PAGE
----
“Writing is the act of ruining great ideas. It all looks brilliant in your head, but as soon as you get it onto the page you’re aghast at how poorly written it is. You have to give yourself permission to write that awful first draft, because you can revise shit into something good, but you can’t revise a blank page.”

    That, of course, is dependent on actually, you know, revising and redrafting your work. One reason I think it’s a good idea for aspiring writers to start off with shorter fiction (instead of jumping straight into a novel), is that it provides valuable experience not just in writing the initial draft, but in revising, editing and developing into a polished piece. And once you’ve developed a certain level of confidence in your abilities in that area, it’s a lot easier to push your inner critic inside and just write that shitty first draft, knowing that you will be capable of revising it into something good.

  4. Thanks for quoting me.

    You know, I actually thought Gloria’s storyboarding explanation was mostly terrible advice. (Not that that’s surprising, but hey.) Especially that horrible line about “that’s the editor’s job!” No. No, editing is not “the editor’s job.” Editing–the kind that most people get stuck on when they get trapped in the re-editing “omg it’s just not right” stage–is NOT the kind an editor helps you with. And while I understand why some people use outlines, I’ve never done so (successfully) in my life, and I find my stories evolving much more authentically if they develop organically from what’s going on from point A to point B rather than deciding while I’m not in the moment “what’s going to happen” and then externally imposing this onto my characters like they’re puppets. I think outlines are good for organizing your thoughts, especially if you’ve got a complex plot, but her patchwork story construction strategy sure helps explain why everything she writes is so disconnected and why all the characters’ lines, actions, and motivations ring as false as the acting in her book trailer video.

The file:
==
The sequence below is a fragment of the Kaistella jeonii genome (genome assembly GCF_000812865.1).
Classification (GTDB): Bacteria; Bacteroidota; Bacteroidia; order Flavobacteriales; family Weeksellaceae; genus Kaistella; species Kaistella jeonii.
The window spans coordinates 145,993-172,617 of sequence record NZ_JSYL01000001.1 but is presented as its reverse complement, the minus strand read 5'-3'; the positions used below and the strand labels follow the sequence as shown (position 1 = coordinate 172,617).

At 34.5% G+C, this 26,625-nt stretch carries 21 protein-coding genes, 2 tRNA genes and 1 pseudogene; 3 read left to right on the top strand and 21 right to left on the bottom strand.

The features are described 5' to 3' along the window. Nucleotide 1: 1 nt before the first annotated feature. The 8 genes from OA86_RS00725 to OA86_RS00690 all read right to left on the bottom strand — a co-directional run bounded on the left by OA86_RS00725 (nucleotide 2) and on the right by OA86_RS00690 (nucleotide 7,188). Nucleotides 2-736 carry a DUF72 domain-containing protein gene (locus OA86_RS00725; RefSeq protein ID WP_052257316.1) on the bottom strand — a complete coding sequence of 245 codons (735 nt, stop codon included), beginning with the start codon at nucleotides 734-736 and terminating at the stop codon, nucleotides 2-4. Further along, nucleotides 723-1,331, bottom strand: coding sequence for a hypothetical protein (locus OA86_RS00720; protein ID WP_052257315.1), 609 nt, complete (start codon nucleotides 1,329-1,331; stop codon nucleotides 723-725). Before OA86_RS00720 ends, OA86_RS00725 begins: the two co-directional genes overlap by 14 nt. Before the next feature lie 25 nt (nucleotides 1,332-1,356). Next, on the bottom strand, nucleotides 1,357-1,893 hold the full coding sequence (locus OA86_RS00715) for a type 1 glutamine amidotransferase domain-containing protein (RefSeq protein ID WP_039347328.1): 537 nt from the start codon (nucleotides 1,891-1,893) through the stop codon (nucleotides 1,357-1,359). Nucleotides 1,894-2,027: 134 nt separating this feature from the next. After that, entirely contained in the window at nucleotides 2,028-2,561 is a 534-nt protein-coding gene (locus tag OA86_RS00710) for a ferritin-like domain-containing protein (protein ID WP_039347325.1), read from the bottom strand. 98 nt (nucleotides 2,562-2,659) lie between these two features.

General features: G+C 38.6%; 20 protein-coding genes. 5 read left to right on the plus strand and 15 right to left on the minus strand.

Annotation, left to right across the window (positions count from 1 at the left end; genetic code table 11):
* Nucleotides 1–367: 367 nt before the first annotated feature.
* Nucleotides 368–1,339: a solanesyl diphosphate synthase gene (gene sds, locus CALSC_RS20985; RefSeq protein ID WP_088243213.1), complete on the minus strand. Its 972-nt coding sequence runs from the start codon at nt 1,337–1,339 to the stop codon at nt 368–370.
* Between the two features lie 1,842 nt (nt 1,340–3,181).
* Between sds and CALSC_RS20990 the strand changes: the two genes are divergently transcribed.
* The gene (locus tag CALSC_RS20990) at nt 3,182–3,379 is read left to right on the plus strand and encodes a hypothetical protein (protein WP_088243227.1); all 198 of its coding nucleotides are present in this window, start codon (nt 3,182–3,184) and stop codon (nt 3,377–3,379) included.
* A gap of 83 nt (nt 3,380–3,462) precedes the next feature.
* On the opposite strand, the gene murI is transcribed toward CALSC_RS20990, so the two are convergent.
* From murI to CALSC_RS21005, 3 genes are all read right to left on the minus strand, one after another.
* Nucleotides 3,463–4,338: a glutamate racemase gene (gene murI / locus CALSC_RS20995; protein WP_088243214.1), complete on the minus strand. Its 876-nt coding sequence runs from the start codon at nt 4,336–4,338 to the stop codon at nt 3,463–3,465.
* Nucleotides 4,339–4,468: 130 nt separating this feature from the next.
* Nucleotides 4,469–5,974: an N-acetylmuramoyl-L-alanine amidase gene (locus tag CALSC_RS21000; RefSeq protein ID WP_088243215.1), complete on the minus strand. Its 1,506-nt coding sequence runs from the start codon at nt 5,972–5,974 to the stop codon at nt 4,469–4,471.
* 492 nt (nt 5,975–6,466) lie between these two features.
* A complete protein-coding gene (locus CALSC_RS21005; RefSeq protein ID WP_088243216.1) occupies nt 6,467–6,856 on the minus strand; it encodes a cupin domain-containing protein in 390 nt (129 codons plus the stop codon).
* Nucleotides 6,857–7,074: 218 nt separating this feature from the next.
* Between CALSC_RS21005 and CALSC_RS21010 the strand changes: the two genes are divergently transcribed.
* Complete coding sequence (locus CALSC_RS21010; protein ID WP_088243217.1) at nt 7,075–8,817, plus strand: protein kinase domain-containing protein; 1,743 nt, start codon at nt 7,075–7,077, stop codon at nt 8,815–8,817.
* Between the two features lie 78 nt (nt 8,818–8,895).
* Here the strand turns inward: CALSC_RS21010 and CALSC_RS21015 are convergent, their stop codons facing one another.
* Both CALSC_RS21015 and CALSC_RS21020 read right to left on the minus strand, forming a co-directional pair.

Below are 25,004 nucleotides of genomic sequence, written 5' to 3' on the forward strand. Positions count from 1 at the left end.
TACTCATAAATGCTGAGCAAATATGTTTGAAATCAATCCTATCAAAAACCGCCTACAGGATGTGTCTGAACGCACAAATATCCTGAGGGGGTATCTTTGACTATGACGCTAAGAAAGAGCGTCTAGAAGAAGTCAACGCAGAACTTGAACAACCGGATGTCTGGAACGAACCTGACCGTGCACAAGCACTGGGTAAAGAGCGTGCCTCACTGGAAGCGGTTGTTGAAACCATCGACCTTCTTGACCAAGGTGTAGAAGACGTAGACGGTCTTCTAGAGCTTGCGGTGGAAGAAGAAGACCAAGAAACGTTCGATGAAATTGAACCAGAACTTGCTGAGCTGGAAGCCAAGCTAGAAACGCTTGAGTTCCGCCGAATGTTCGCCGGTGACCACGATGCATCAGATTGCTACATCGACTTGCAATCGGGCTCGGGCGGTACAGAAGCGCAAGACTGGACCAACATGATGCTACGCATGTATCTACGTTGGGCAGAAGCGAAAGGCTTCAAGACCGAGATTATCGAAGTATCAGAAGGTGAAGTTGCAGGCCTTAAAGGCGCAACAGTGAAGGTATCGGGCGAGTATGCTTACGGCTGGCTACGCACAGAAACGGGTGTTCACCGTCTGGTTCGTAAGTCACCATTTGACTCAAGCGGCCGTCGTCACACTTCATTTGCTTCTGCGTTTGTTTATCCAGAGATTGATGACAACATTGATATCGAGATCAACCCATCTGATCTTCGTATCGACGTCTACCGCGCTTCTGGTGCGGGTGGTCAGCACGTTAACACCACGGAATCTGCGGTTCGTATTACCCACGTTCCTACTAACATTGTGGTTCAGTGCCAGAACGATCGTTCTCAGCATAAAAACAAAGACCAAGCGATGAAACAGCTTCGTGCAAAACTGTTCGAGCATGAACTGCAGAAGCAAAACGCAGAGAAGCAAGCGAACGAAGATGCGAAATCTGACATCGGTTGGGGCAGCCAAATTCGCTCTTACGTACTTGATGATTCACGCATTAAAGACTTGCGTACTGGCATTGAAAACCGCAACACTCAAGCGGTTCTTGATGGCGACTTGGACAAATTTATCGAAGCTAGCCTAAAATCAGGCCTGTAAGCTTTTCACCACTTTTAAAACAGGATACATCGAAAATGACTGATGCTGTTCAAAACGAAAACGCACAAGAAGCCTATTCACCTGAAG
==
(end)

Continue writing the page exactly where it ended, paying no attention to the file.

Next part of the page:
5. Honestly, there just isn’t a cure for writers block that can be explained away. Like everyone here is saying, sometimes you’ve got your story but you just can’t get it out onto the page without some effort. Plus, I don’t think someone who has never been legitimately published, and who uses such underhanded tactics to publicize her books and knows it, should be giving such advice. Perhaps I’m just railing against bad authors right now (After reading some horrible muck called ‘Hush, hush.’) but I don’t want advice from people who can’t put the actual effort into that obsessive creative process that fleshes out a story. And I agree with Swankivy, an editor is not there to basically rewrite the book for you if its bad, they’re there to point out where you’re getting off track, and give you some red ink to work with. If Gloria’s editor is any indication, someone is missing both of their pointer fingers.

    On another note about writer’s block, it sucks…horribly. What I try to do to avoid it (and this will not work for everybody because we’re too variable to pin down a one size fits all solution) is I start writing several stories at once, all of them different genre, style, characters and so on, that way if I can’t make headway in one story I might be able to make some progress in another while the first is still in its blah phase. I have several methods I’ve invented for myself to cure writers block. They don’t always work out the way I want them to, but its all I’ve come up with so, its what works for me.

  6. I’m pretty much agreeing with others here. I can sometimes come up with the ingredients but I have no bloody idea how to turn them into an interesting story. What I usually try to do is that I work on the problem piece by piece and hope I can come up with some magnificent idea to tie all the loose ends together.

    But I don’t think Tesch’s idea board thing is that good. If you really are in a situation where you can think of ideas or maybe scenes but not the novel as a whole, it’s usually not that wise to try to set them in place with yet. Try a bunch of post-it notes instead, or try one of these newfangled computer things. (obligatory spam link =)

    (…wonder why did she put her name on the boards? I don’t put my name all over my private notes.)